Lucid Culture

JAZZ, CLASSICAL MUSIC AND THE ARTS IN NEW YORK CITY

Iconic and Obscure Treasures From The Tesla Quartet at Lincoln Center,

In their first Lincoln Center performance since an impromptu 2008 Alice Tully Hall gig, the Tesla Quartet treated a sold-out audience to a well-loved classic along with a more obscure treat this past evening, as part of the ongoing Great Perfomers series.

Violinists Ross Snyder and Michelle Lie, violist Edwin Kaplan and cellist Serafim Smigelskiy began with an especially dynamic performance of Beethoven’s final major work, the String Quartet in F major, Op. 135. A tiptoeing hush rose to a vigorous, emphatic stroll through the elegant cheer of the opening allegretto movement, echoed in the vivace second movement as the ensemble shifted between a muted minuet and forceful, fullscale enthusiasm.

From a whispery beginning to aching, unexpectedly stark, vibrato-infused washes, the lento third movement covered an equal expanse of sonic and emotional terrain. After that saturnine interlude, the remarkably spacious series of sharp phrases that began the next movement were quite the surprise, and packed a quiet wallop. Sometimes just a little extra energy completely transforms a piece of music, as the four musicians did with the brooding bittersweetness and sudden detour toward horror afterward. After that, the return to a jaunty stroll seemed to be a red herring: leave it to Beethoven to get all gothic on us!

Respighi’s String Quartet in D major is much lesser known but shouldn’t be – it has all the color of his various Roman cinematic suites. Snyder acknowledged that he discovered it at a “boot camp for string players” upstate: a cd purchased from a now-closed Borders book and record store completely floored him with its idiosyncracies and color. Which should come as no surprise: Respighi was a string player himself.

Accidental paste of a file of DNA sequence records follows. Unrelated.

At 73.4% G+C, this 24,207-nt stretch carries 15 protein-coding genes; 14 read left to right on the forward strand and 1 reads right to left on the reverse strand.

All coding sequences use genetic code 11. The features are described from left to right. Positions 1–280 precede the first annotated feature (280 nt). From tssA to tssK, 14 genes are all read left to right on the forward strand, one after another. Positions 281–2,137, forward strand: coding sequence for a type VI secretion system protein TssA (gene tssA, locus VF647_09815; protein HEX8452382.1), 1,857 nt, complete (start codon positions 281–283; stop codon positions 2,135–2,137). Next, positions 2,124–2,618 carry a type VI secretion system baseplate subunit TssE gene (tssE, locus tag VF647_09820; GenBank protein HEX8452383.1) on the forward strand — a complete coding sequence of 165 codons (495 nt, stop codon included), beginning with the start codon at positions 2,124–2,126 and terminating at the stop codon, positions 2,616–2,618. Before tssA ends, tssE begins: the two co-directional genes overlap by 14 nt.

Gentle hints of a tarantella flitted here and there in the resonant, nocturnal opening movement, the group shifting effortlessly from a balletesque pulse to a wistful, Ravel-esque lushness. The contrast between the subtle echo effects in the background behind Snyder’s bittersweet melody was deftly executed.

The quartet worked hints of Romany flavor, subtle dissonances and a moody waltz to a dark crescendo fueled by Smigelskiy’s assertive presence. They let the enigmatic dance in the third movement speak for itself for a bit, but it wasn’t long before they dug in as they had with the Beethoven, setting the stage for the lively, anthemic series of triplets, acerbic rises and candlelit lulls afterward in the final movement.

They encored with their own lush arrangement of Debussy’s The Girl with the Flaxen Hair.

The Tesla Quartet’s next American concert is a program TBA on March 23 at 8 PM at the Stamford United Methodist Church, 88 Main St. in Stamford, New York. The next free classical music event at the Lincoln Center atrium space on Broadway just north of 62nd St. is a conversation with New York Philharmonic maestro Jaap van Zweden on March 20 at 7:30 PM. The earlier you get there, the better. 

March 8, 2019 Posted by | classical music, concert, Live Events, Music, music, concert, New York City, review, Reviews | , , , , , , , , , , , , , , | Leave a comment

What a Thrill: Tan Dun Conducts Tan Dun at Lincoln Center